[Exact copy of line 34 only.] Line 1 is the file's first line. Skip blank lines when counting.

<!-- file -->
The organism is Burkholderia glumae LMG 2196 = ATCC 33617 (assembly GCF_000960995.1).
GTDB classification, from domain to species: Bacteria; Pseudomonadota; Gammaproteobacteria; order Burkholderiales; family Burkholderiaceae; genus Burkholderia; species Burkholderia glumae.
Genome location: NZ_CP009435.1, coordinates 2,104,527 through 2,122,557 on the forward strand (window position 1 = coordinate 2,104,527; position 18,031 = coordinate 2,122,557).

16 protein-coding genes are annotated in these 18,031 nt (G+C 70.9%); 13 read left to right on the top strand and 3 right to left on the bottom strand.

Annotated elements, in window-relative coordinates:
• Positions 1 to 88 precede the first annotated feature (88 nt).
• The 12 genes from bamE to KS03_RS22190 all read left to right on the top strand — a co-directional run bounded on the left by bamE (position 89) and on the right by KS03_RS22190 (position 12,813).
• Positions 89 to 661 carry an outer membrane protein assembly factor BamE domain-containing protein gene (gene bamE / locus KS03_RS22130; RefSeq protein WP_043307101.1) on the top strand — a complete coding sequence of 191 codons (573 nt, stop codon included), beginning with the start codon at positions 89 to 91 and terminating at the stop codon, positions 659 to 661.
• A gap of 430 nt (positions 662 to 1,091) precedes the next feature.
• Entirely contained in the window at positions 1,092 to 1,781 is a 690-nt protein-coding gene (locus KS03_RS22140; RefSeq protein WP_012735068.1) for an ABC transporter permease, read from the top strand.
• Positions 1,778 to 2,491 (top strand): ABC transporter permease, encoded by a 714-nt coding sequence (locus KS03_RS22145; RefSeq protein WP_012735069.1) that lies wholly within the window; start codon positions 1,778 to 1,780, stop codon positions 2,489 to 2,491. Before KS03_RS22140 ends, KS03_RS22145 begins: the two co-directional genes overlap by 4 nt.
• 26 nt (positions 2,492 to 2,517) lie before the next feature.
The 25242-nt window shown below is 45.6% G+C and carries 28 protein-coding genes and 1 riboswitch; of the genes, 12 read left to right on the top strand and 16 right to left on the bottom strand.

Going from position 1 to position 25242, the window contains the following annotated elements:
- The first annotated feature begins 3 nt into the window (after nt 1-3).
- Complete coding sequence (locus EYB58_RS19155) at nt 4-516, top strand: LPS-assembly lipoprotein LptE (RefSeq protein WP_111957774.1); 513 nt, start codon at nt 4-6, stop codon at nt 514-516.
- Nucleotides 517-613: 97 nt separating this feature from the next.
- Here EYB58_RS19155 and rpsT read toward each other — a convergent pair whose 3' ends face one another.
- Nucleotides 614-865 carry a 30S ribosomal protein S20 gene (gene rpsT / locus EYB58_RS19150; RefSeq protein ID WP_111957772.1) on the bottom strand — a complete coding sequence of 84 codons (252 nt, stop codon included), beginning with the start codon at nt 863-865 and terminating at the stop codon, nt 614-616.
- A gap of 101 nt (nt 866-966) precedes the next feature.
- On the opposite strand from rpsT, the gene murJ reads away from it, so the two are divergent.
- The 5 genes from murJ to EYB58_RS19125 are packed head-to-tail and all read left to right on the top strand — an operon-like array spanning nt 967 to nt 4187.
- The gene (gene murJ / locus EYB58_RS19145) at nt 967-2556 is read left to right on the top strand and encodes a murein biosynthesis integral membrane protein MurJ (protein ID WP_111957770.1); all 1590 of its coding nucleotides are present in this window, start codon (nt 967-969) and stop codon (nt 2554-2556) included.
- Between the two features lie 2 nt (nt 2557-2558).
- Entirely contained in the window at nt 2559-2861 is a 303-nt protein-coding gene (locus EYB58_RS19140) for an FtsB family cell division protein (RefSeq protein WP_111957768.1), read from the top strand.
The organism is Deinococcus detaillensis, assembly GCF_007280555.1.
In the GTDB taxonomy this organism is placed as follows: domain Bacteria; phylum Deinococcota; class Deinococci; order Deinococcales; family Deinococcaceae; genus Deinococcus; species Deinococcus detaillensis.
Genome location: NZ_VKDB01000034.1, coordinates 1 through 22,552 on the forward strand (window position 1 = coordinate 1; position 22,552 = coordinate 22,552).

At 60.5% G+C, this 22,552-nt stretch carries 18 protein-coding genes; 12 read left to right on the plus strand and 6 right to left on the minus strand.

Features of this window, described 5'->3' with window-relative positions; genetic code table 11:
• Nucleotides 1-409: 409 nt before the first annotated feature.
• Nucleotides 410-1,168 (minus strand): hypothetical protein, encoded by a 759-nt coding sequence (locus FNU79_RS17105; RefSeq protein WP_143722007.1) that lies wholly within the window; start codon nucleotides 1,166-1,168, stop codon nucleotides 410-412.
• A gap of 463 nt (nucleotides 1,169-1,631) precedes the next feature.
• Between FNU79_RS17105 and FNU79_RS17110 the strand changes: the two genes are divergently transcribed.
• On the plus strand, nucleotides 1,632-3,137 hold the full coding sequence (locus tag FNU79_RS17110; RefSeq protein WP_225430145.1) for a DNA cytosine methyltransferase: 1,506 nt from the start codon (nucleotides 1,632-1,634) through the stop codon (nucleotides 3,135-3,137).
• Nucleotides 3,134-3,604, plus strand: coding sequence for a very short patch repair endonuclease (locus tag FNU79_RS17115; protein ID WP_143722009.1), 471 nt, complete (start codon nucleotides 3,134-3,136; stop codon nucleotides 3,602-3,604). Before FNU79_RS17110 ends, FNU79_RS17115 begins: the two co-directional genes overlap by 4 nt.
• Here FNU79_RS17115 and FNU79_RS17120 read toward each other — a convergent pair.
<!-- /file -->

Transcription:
• Between FNU79_RS17105 and FNU79_RS17110 the strand changes: the two genes are divergently transcribed.